PSG simultaneously records a number of physiological variables, which can be selected depending on the clinical context in which the study is being carried out. They typically include respiratory movements, gas exchange, cardiac rate and rhythm, sleep state, and muscle activity. Respiratory effort can be assessed by simultaneously recording chest and abdominal wall movement using inductance plethysmography. Paradoxical inward rib cage movement (PIRCM) during inspiration is associated with upper airway obstruction during sleep.24 However, the usefulness of this measurement is limited in infants and young children, in whom paradoxical rib cage movements occur physiologically during REM sleep. A more accurate way of measuring respiratory effort utilises oesophageal pressure monitoring, but this is more invasive and the presence of an oesophageal manometer can interfere with sleep, making it unacceptable to many children. Airflow at the nose and mouth are seldom measured directly but proxy measures indicating the presence of gas flow, such as temperature change measured with a thermistor, can detect apnoeas. Oxygenation is measured by pulse oximetry, and carbon dioxide tensions can be measured non-invasively using an end-tidal CO2 catheter or transcutaneous CO2 electrode.

Sleep staging ensures that the study includes periods of REM sleep. It also allows arousals from sleep, including subcortical arousals, to be identified, and hence provides information on sleep quality. Staging sleep involves the combined measurement of the electroencephalogram (EEG), electro-oculogram (EOG) to record rapid eye movements, and the electromyogram (EMG) to record submental and tibial muscle activity, thus allowing movement arousals to be detected. There is some debate about the value of precise sleep staging in the diagnosis of straightforward conditions such as obstructive sleep apnoea in an otherwise healthy child with adenoidal hypertrophy, in which case quiet sleep can be differentiated from active sleep using cardiorespiratory and behavioural variables. Additionally, advances in technology, such as neural network analysis,25 have the potential to simplify this process.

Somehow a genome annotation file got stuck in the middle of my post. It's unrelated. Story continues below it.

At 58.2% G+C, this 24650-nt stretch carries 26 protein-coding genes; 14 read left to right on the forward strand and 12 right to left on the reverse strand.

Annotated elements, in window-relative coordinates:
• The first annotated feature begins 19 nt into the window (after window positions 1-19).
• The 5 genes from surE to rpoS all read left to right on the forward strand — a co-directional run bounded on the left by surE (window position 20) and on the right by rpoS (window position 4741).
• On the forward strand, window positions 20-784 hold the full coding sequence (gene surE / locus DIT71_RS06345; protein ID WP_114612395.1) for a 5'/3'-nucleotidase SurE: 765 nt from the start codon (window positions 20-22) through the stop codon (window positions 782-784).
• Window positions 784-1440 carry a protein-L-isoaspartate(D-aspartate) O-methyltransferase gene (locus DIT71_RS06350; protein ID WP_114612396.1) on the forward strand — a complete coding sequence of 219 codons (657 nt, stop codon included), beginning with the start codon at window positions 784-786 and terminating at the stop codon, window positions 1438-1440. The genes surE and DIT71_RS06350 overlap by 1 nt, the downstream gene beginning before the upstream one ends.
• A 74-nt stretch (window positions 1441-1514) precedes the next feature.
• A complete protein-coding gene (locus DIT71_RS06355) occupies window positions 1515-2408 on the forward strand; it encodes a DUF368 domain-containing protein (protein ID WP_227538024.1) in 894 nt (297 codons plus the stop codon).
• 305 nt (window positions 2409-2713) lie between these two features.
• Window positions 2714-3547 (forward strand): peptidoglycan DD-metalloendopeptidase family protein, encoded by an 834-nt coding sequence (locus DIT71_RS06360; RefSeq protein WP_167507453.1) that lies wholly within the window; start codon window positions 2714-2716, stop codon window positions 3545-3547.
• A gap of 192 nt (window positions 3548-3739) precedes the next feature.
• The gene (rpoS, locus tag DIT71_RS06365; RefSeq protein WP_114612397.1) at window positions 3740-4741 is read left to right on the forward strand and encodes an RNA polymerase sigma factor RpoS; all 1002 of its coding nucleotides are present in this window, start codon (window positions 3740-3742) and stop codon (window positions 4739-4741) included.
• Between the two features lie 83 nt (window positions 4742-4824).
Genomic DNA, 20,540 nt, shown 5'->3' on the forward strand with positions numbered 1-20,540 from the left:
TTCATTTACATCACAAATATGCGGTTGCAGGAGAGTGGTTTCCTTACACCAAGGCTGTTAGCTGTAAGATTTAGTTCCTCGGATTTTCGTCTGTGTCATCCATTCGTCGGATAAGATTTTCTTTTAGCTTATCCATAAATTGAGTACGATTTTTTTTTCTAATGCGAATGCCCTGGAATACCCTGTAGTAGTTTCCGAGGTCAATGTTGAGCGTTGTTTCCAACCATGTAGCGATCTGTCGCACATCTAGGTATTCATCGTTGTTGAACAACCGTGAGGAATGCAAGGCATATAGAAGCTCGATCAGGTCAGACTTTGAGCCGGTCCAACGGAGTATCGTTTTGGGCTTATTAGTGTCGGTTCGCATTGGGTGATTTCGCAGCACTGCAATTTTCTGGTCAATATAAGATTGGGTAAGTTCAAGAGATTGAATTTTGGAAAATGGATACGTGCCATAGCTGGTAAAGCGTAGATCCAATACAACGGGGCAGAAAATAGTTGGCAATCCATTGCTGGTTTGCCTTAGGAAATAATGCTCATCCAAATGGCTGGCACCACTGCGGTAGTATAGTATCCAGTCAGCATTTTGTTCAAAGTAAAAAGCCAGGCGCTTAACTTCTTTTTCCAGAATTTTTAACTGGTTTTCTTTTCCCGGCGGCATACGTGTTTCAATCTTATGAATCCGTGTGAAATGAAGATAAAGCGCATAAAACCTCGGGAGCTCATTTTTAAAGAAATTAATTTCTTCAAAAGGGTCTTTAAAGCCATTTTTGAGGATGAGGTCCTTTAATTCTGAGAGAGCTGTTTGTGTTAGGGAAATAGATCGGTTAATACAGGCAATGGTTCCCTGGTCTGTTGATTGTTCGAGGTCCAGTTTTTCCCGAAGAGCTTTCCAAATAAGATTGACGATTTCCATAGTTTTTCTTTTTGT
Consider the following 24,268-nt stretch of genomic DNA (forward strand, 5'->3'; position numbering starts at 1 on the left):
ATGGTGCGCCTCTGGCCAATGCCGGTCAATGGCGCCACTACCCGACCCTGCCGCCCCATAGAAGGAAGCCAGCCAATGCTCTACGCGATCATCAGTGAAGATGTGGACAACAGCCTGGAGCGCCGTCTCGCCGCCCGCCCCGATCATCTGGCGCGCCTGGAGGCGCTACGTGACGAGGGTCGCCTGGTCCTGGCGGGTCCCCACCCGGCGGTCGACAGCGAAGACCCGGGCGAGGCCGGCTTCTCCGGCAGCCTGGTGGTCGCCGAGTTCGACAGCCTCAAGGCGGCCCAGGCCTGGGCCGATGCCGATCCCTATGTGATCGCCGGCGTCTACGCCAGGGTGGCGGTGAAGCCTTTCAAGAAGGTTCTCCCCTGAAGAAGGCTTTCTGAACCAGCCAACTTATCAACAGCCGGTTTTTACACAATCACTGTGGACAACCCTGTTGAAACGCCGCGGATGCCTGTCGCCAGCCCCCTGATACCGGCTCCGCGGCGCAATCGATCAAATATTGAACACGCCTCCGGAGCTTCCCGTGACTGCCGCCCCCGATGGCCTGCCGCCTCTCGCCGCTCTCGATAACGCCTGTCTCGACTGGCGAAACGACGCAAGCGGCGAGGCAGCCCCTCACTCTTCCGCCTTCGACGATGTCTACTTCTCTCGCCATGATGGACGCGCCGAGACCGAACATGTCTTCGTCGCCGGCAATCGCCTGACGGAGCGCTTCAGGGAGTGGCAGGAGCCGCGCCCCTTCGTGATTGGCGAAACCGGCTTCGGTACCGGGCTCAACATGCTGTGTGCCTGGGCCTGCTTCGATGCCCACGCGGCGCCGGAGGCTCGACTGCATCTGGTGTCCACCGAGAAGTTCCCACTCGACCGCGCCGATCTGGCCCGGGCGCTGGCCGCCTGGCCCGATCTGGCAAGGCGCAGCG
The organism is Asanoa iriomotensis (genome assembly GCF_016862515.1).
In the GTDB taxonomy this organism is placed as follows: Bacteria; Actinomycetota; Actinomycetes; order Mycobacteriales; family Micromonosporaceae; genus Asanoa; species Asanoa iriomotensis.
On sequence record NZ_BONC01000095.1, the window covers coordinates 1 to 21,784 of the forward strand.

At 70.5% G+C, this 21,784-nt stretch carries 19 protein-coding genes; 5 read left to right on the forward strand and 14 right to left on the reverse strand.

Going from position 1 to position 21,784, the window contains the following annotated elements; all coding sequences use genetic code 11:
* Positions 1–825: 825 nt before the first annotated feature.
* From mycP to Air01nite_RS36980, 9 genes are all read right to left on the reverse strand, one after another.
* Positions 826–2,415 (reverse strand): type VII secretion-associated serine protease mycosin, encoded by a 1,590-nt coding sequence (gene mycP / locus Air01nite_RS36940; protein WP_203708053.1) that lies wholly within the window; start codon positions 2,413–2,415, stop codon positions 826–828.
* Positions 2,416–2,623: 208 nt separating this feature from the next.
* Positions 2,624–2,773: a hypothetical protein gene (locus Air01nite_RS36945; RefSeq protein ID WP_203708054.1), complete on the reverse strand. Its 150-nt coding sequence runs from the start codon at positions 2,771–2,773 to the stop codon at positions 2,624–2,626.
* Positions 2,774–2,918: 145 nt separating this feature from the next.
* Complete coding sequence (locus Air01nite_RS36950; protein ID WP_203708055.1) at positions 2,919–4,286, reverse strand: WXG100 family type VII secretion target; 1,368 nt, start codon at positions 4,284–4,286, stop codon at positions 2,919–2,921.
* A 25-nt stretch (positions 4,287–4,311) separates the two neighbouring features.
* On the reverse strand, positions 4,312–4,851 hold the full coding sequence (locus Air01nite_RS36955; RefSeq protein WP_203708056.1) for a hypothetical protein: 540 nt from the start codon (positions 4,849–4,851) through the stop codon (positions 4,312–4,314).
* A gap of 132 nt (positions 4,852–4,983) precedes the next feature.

An audio video recording during sleep is usually performed as part of the PSG as it is helpful in correlating physiological disturbances with clinical or behavioural findings. A trained technician is required to supervise the study to assure quality. Therefore, PSG is expensive and time consuming to perform. Additionally, there are limited resources for full polysomnography in children in the United Kingdom and other countries. Therefore, researchers have been prompted to evaluate other options for the assessment of sleep disordered breathing either as diagnostic or screening investigations.